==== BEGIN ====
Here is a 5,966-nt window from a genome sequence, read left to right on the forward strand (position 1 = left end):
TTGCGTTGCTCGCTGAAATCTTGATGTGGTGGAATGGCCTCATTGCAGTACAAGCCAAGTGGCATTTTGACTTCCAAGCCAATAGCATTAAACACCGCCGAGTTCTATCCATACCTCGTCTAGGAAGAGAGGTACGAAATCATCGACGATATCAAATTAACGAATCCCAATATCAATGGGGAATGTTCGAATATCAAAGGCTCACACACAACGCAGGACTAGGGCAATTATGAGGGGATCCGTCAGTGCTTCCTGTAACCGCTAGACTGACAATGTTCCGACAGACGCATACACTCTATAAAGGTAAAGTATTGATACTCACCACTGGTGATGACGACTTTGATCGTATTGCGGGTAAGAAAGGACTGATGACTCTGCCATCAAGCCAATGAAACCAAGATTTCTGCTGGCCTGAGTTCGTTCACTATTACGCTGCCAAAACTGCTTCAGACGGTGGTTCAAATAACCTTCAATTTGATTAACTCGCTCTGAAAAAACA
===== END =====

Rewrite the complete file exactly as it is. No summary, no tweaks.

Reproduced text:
Here is a 5,966-nt window from a genome sequence, read left to right on the forward strand (position 1 = left end):
TTGCGTTGCTCGCTGAAATCTTGATGTGGTGGAATGGCCTCATTGCAGTACAAGCCAAGTGGCATTTTGACTTCCAAGCCAATAGCATTAAACACCGCCGAGTTCTATCCATACCTCGTCTAGGAAGAGAGGTACGAAATCATCGACGATATCAAATTAACGAATCCCAATATCAATGGGGAATGTTCGAATATCAAAGGCTCACACACAACGCAGGACTAGGGCAATTATGAGGGGATCCGTCAGTGCTTCCTGTAACCGCTAGACTGACAATGTTCCGACAGACGCATACACTCTATAAAGGTAAAGTATTGATACTCACCACTGGTGATGACGACTTTGATCGTATTGCGGGTAAGAAAGGACTGATGACTCTGCCATCAAGCCAATGAAACCAAGATTTCTGCTGGCCTGAGTTCGTTCACTATTACGCTGCCAAAACTGCTTCAGACGGTGGTTCAAATAACCTTCAATTTGATTAACTCGCTCTGAAAAAACA